I have spent the last five weeks on a speaking tour of the US, which has included the Call to Action conference in Memphis, and now a visit to Portland, Oregon, for the penultimate stop in my 18-city schedule.
There are a great many Catholic reform groups in this country, ranging from Call to Action, which seems to be the longest in existence, to other middle-of-the-road associations such as FutureChurch, various women’s ordination movements, and others who have agendas around Catholic sexual teaching and differing stances on the abortion question.
It will take time to evaluate my experiences of the American Church but my impression is that, despite their different stances, they work together on what they have in common and amount to a significant voice within the Church here. Pope Francis has given them a lift, and there is a sense of renewed energy about them.
The “culture warrior” bishops are a big presence here. I have spoken in a number of places where more outspoken ones are in charge. Their dogmatism, their unwillingness to listen and their hard-line doctrinaire stances create an enormous rift between them and their people.
This was very obvious at my gatherings in their dioceses. The discussion with laity after I had spoken was full of frustration and hurt. People wanted to know how they could make their voices heard with what they perceived as a “brick wall” in the way.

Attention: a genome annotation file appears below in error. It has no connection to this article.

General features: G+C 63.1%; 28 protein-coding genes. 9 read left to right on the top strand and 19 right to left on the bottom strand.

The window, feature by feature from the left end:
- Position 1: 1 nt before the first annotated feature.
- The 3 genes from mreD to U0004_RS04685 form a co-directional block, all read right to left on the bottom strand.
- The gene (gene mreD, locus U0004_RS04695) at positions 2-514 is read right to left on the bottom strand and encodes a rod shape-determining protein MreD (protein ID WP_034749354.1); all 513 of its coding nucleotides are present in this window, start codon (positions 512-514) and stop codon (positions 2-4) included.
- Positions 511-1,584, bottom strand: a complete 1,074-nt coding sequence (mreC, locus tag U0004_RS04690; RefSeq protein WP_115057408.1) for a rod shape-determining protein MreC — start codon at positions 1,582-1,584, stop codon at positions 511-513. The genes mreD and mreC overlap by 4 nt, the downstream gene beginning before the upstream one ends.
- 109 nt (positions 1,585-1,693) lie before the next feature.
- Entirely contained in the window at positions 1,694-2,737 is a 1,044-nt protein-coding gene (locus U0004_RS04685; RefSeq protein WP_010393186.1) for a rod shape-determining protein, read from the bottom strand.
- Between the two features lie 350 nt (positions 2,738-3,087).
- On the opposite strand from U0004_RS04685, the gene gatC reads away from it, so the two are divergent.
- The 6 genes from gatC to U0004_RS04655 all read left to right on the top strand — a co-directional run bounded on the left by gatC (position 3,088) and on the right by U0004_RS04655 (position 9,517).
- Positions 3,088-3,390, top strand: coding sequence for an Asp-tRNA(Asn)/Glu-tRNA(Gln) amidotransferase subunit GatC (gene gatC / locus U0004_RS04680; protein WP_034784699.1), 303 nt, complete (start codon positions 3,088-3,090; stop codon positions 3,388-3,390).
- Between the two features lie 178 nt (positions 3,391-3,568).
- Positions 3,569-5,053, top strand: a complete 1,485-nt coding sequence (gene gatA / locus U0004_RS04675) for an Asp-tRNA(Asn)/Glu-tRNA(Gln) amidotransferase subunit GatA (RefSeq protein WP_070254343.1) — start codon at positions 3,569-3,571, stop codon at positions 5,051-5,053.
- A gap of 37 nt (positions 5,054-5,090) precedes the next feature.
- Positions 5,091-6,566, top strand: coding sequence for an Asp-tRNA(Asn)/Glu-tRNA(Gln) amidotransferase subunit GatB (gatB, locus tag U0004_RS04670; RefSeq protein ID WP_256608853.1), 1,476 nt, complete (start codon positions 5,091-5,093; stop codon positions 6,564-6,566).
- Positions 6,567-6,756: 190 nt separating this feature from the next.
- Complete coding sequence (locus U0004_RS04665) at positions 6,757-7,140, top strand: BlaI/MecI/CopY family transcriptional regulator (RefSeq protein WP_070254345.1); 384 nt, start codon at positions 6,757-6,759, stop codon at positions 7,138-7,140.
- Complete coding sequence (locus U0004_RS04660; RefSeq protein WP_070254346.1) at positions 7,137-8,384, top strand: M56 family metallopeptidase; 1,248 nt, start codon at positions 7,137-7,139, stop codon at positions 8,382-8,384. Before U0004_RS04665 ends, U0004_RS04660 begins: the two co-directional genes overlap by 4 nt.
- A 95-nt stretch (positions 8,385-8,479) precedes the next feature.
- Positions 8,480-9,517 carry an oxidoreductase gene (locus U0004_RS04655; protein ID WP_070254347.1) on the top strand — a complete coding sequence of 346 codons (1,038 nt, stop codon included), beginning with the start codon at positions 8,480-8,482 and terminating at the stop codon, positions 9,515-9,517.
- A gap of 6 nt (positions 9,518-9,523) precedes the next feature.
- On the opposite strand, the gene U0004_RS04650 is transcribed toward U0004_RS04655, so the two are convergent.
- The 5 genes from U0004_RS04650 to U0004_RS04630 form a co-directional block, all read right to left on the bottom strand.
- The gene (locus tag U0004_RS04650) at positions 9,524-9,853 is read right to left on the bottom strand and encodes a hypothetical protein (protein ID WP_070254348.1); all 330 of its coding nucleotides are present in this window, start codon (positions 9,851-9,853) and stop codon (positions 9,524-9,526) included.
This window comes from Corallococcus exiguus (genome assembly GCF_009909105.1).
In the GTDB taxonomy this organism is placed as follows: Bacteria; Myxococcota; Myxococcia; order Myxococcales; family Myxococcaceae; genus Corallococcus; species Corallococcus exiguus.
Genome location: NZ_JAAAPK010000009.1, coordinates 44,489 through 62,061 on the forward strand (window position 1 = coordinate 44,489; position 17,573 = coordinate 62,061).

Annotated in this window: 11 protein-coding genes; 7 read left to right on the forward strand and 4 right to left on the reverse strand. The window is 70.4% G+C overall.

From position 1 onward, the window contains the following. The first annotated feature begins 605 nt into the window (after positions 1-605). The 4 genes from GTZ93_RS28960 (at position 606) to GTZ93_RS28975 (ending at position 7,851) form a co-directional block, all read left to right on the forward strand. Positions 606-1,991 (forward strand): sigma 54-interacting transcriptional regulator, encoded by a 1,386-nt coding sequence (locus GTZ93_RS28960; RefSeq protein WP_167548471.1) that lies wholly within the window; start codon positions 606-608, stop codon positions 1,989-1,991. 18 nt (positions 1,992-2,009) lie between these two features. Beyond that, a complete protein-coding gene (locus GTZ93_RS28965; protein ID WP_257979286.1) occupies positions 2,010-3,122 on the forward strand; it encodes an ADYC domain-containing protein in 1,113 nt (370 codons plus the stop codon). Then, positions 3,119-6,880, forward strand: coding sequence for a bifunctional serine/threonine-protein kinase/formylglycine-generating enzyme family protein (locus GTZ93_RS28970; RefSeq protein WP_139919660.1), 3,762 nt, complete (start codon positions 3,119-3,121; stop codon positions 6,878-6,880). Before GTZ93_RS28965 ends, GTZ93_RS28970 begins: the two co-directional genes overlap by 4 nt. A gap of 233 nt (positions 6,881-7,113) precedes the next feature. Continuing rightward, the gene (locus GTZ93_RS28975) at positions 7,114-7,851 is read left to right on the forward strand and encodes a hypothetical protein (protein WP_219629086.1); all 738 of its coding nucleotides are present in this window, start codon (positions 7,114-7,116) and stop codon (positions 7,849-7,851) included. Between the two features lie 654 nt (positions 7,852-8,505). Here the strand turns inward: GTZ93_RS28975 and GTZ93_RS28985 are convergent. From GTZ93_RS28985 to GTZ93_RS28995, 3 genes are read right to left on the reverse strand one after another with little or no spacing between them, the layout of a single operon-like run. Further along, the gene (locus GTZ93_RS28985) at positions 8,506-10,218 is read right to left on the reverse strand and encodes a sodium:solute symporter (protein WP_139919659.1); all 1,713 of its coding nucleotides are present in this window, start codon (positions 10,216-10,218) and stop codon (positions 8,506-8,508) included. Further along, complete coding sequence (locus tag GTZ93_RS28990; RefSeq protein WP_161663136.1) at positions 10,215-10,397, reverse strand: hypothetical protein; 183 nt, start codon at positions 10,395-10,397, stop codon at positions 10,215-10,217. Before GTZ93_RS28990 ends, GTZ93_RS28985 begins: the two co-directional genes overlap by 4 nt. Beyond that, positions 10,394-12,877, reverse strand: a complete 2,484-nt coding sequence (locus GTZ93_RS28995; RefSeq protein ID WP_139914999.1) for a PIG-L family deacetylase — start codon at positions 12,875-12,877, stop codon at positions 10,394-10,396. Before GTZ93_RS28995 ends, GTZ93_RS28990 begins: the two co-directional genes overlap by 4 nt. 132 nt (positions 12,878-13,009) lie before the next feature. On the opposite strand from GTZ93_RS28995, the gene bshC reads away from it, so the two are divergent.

But they are enthusiastic about the new archbishop of Chicago, Blase Cupich, who was installed this week; they see him as a glimmer of hope similar to Francis, though they worry that too much expectation is being built up around them.
I have only spoken in one Catholic church, and that was because the priest defied his archbishop. But I have stayed with a number of priests on the various stages of the tour and attended Masses that they celebrated. Admittedly, these priests tended to be of the more progressive type, but their Masses were a pleasure to attend, with great involvement of the people, many women on the altar, and a leisurely pace. Many people who have visited Ireland and love the country commented to me on the lifelessness and poor quality liturgy of the Irish Masses they had attended.
The women Religious are greatly admired and supported by the people I meet, and people comment on their courage and commitment, often comparing the men unfavourably with them. Individual sisters I have met, such as Jeannine Grammick and Maureen Fielder, are wonderfully impressive.
Although vocations are on the decline, more men are entering seminaries than in Europe. But the people I speak to are concerned that these men have difficulty relating to their parishioners and many would be more at home in the Church of early last century.
Some of them, with a dogmatism of doctrine and a dismissal of women’s involvement, are finding themselves marginalised in their ministry. Equally, the experiment of bringing in priests from the developing countries to fill the gaps is proving problematic. As a result, parishes are being clustered and closed, and older priests find themselves with almost impossible burdens of work.
All of this is leading to the development of Intentional Eucharistic Communities. These are communities of committed people who come together to pray and celebrate the Eucharist. I find their desire for the Eucharist radical and challenging.
Fr Tony Flannery is an Irish Redemptorist and founding member of the Association of Catholic Priests. He was censured by the Congregation for the Doctrine of the Faith in 2012 for his views on the Eucharist and priesthood
Above: Archbishop Cupich. Photo: CNS